The first of the Global Goals states the world’s commitment to bring an end to poverty by 2030. Read more on the UN SDGs website…
Extreme poverty is a challenge that faces people in many less economically developed countries. In the context of the Global Goals, extreme poverty is defined as living on less than US$1.25 a day – that is 1.2 billion people by current estimates.
There is also the concept of relative poverty. Poor people in a ‘rich’ country might live above the global extreme poverty threshold but still fall well below what that country would define as a reasonable standard of living.
Poverty severely reduces people’s choices in life. At the extreme end, they may have to spend much of their time focussing on finding enough food or fuel for their families to survive – they may not be able to afford school for their children. Even those living in relative poverty are likely to be excluded from fully participating in society.
You could use this film clip as a starter for a lesson on poverty. Chabna used to beg to stay alive, now, thanks to microfinance, she runs her own small business selling yoghurt. (There are many more film clips on the Why Poverty? website, and different language versions are available.)
Learning about the different concepts of poverty, and what life is like for people living in poverty, can help students develop qualities of empathy and understanding. If they can research and explore the complex reasons why poverty exists, they can start taking action to end it. Here are some teaching ideas by subject:
English / Mother tongue: Researching the lives of people living in poverty and writing imaginatively about it; drafting campaigning material to combat poverty.
Geography: Comparing maps of poverty indicators such as low birth weight, child mortality and life expectancy.
History: Exploring how the standard of living in your country has improved over time and why, and how this compares with other countries.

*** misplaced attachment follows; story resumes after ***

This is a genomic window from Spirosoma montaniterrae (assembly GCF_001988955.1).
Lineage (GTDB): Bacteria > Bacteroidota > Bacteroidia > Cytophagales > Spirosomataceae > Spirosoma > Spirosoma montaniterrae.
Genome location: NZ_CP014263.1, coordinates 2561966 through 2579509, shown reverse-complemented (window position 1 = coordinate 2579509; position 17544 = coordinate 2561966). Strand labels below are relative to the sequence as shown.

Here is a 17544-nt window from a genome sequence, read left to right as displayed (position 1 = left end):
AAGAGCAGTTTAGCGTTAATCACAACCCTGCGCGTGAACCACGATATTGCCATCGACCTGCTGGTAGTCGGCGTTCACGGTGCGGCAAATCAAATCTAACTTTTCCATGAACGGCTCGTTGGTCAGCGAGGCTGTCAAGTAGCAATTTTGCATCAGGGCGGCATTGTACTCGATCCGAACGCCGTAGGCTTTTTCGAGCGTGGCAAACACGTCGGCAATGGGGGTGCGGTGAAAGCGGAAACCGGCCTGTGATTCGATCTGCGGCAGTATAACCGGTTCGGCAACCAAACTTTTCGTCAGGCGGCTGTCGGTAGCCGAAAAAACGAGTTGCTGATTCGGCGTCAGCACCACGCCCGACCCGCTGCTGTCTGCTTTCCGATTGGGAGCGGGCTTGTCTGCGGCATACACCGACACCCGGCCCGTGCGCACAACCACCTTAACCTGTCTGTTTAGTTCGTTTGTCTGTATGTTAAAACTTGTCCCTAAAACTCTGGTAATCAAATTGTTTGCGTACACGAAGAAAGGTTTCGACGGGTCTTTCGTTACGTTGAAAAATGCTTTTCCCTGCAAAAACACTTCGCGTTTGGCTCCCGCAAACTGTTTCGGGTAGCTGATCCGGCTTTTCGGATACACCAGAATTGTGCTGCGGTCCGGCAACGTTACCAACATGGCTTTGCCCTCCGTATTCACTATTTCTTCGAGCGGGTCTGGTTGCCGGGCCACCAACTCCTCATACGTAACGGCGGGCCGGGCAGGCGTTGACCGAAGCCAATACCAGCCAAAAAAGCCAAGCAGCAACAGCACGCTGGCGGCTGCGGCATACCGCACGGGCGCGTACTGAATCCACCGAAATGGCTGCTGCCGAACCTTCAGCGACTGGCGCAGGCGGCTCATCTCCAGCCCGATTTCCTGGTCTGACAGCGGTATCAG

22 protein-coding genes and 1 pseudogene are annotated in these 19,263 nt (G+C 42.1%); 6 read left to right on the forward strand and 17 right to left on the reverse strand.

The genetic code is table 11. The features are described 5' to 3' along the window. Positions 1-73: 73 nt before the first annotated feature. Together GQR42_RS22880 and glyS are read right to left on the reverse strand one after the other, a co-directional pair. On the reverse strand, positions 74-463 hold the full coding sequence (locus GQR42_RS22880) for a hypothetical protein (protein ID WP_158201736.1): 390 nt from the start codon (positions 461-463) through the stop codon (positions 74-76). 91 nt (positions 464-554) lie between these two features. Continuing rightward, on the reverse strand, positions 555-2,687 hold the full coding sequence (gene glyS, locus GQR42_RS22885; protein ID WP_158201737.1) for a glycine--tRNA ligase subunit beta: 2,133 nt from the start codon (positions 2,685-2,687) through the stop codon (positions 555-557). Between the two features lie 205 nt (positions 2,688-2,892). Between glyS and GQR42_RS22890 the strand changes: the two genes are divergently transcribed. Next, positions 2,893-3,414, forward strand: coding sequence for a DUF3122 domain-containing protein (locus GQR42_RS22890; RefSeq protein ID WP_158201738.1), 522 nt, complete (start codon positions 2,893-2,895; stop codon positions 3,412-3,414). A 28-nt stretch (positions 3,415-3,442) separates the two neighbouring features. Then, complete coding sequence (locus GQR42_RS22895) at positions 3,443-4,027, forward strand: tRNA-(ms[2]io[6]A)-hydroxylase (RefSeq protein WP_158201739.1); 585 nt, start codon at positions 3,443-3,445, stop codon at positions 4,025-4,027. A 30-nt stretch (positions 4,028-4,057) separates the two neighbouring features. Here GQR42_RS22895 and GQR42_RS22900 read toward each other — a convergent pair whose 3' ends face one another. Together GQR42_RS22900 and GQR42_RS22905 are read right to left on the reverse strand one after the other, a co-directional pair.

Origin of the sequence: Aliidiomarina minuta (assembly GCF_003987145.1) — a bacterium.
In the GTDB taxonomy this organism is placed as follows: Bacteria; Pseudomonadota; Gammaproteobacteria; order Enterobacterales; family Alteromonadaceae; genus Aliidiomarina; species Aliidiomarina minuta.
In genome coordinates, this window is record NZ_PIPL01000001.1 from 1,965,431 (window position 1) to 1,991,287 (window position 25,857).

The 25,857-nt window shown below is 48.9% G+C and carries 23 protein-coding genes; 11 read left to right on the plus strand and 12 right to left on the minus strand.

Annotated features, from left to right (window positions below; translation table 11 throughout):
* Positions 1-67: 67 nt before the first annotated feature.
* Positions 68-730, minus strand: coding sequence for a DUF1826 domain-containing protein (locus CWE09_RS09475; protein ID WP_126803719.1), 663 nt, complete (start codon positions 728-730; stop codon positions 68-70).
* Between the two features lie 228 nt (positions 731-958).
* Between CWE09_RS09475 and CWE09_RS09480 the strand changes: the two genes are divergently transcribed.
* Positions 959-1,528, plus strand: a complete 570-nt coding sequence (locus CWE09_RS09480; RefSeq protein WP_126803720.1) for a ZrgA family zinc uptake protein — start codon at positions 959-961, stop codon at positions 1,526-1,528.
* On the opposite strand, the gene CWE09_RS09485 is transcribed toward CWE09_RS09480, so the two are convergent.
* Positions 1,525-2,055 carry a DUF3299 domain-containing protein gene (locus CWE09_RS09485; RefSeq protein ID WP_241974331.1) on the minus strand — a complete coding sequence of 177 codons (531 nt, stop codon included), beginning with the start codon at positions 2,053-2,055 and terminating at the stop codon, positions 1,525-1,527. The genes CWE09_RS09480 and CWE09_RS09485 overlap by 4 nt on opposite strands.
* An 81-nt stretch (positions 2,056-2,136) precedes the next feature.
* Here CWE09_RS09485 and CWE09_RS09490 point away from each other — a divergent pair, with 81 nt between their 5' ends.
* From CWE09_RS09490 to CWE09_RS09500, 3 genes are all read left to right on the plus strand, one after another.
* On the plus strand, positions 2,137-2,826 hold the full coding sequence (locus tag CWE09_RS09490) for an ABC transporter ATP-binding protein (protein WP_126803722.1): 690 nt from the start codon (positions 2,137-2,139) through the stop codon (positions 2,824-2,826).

Maths: Calculating what $1.25 a day can buy in different countries; exploring concepts of relative and absolute/extreme poverty.
When tackling this topic it is important not to fall back on stereotypes – both poverty and wealth exist in all countries in the world and the reasons behind poverty are complex. Using personal stories can be a good way to build understanding and sympathy for those who live in poverty but it is important not to generalise and to help pupils find common ground with people whose lives might at first appear very different. There are some big questions for pupils to grapple with, such as:
- Is it still our responsibility to help the poorest if they live in countries where there is now significant wealth?
- Can donating money actually make the situation worse?
Global Poverty Requires Local Solutions – 60 mins, ages 11 to 14. Suitable for Economics, Geography, Social Studies.
The World Is Not Equal. Is That Fair? – 60 mins, ages 11 to 14. Suitable for Citizenship, Social Studies.
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Click on the images below to explore the other Global Goals: